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  • In the United States >500,000 pacemakers are implanted each year, with more than 6 million patients today having a pulse generator device
  • Almost 100% of pacemakers are placed for a specific disease process rather than prophylactically
  • Most patients have concomitant diseases: HTN, CAD, DM, pulmonary disease

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  • Symptomatic SA node dysfunction:
    • Bradycardia, pauses
  • Symptomatic AV node dysfunction:
    • Third-degree (complete) heart block
    • Second-degree heart block:
      • With symptomatic bradycardia
      • After AV node resection or following valve surgery
      • Secondary to muscular disease
  • Post-MI heart block (≥Mobitz II)
  • Sick sinus syndrome
  • Long QT syndrome
  • Biventricular pacing for resynchronization in CHF

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  • All implanted devises (pacemakers) are contraindicated in MRI suite
  • Possible other causes of interference:
    • Electrocautery (Bovie)
    • RF ablation
    • Lithotripsy
    • Electrolyte/acid–base abnormalities
    • Medications:
      • Succinylcholine (fasciculations can inhibit PM; not an absolute contraindication)
      • Cardiac medications modifying detection or stimulation thresholds (e.g., sotalol, verapamil)
    • Rare: orthopedic saw, telemetric devices, mechanical ventilators

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  • Determine type of pacemaker:
    • Manufacturer’s identification card or ID bracelet
  • Obtain EKG, and if needed CXR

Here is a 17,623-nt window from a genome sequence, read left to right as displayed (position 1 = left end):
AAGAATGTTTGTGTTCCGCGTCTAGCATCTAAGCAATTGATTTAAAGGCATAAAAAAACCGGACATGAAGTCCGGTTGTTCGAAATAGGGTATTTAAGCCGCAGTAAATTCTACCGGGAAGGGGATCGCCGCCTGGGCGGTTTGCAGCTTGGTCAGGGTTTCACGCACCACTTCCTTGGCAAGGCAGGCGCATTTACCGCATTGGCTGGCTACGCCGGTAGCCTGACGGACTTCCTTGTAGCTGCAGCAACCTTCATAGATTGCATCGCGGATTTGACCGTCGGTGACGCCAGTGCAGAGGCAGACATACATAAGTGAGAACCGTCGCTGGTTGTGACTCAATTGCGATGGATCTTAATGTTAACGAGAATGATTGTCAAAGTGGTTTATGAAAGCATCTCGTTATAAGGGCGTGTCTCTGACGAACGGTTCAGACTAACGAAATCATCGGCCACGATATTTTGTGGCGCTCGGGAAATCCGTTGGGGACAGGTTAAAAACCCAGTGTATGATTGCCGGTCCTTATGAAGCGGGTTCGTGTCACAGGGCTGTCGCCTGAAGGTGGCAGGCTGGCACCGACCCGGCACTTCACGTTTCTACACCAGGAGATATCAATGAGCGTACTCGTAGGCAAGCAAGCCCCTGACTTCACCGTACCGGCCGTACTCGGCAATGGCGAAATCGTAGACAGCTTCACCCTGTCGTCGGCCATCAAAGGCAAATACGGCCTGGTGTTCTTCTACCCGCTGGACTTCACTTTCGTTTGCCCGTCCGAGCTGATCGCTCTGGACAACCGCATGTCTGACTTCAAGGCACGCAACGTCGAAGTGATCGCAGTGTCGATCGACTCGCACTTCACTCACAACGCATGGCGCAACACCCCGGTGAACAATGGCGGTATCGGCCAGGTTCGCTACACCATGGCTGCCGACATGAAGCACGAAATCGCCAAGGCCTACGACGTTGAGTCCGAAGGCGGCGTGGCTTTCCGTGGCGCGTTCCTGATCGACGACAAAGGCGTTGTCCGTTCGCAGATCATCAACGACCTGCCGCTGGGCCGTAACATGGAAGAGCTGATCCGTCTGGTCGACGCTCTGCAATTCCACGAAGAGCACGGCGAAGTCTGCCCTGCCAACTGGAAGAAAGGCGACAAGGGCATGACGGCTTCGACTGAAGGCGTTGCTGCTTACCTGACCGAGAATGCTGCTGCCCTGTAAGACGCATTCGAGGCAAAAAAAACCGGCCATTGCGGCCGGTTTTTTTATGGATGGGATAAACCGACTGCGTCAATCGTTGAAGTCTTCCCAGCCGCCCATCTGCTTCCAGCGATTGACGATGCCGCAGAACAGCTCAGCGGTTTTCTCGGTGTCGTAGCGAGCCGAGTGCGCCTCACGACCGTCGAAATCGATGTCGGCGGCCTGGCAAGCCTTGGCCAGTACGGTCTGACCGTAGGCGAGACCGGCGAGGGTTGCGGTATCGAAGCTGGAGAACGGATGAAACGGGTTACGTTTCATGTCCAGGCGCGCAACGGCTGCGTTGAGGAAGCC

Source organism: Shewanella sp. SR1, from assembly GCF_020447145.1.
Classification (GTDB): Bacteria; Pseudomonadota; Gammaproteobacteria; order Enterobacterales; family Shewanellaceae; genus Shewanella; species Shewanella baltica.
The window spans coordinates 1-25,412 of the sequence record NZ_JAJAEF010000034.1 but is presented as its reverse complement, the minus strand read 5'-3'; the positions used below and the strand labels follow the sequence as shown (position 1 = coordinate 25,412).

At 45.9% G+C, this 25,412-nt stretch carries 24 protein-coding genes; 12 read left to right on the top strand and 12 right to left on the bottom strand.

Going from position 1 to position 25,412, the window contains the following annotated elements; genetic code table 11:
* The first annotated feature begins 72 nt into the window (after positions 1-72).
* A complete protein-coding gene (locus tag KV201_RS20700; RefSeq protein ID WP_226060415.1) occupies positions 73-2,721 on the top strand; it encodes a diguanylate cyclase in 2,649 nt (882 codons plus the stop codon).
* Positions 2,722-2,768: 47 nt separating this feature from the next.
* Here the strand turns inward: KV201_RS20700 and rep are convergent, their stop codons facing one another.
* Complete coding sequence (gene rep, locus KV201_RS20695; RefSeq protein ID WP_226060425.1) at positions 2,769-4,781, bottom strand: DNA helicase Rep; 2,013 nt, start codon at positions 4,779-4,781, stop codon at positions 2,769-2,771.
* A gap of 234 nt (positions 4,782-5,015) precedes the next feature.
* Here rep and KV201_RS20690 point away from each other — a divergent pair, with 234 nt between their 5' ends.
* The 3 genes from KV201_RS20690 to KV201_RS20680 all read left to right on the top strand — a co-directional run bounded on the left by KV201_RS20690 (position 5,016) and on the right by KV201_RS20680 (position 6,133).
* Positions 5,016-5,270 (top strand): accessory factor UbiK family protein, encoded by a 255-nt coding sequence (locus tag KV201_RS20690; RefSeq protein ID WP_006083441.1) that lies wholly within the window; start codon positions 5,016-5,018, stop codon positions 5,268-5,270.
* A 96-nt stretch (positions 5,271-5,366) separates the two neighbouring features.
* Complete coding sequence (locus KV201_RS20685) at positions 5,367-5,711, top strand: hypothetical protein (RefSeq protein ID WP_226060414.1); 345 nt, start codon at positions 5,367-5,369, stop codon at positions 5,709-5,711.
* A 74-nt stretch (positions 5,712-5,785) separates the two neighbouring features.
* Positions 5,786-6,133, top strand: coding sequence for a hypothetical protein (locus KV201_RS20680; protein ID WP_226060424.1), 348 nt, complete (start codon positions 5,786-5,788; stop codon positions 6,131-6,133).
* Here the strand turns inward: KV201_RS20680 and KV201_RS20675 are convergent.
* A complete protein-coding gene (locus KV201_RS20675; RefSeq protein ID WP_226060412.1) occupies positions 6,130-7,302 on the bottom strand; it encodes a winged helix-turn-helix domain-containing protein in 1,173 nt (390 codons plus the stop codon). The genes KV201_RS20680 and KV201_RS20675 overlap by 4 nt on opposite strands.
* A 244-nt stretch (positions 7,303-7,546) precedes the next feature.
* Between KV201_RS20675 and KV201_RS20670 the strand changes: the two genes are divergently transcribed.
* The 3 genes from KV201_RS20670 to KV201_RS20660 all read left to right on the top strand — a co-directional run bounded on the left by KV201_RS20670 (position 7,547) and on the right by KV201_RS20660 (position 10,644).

• Determine if patient is pacer dependent:
    • Patient history
    • Postablative procedures
    • Rhythm strip with no spontaneous ventricular activity
  • Determine when PM last interrogated and battery life
  • Have available:
    • External defibrillator/transcutaneous pacer, transvenous pacer
    • Magnet
    • Isoprenaline and/or dopamine
  • Make preparations to have pacemaker company representative available (or other qualified personnel):
    • Interrogation of device in holding area (or in OR if necessary to change device settings only after patient is anesthetized):
      • Turn PM to asynchronous mode (DOO or VOO)
      • Turn off any other option (rate-adaptive, antitachycardia, etc.)
    • If not possible (or if PM inappropriately inhibited by cautery), place magnet over device (must be kept in place for length of procedure); magnets will typically change pacing into asynchronous mode at a preprogrammed rate
  • Minimize electromagnetic interference(s):
    • Place grounding pad away from pacer, and in such a position that the current from the cautery to the pad will not flow through the pacemaker or the heart
    • Use bipolar cautery if possible
    • If monopolar needed, advise surgeon to use short (<1 second) bursts
  • Avoid dysrhythmia-triggering situations:
    • Electrolyte imbalance
    • Ischemia
    • Hypovolemia

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  • Intraoperative monitoring:
    • Special attention to EKG (capable of detecting pacer-generated spikes)
  • Applicable alternatives to intrinsic (pacer): external pacer pads, defibrillator, and transvenous pacer
  • Avoid inserting PAC if PM in place <4 weeks (risk of dislodgement)
  • If PM malfunction:
    • Stop any electrical device in use (especially cautery)
    • Evaluate clinical impact
    • If poorly tolerated bradycardia:
      • Apply magnet
      • If ineffective, start isoprenaline/dopamine infusion; use transcutaneous and/or transvenous pacer
    • If cardiac arrest, initiate CPR; use transcutaneous and/or transvenous pacer
    • If tachycardia and DDD pacer, apply magnet; otherwise, treat as appropriate (see chapter 16 on tachyarrhythmias)

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  • Reevaluation (by qualified personnel) of pacer
  • Restore preoperative settings
  • Removal of magnet:
    • Pacer should return to normally functioning mode
    • Interrogation of device by qualified personnel and/or admittance for observation until proper function can be determined

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Table Graphic Jump Location
Table 18-1 Generic Pacemaker Code (NGB) for All Companies Manufacturing Pulse Generators 

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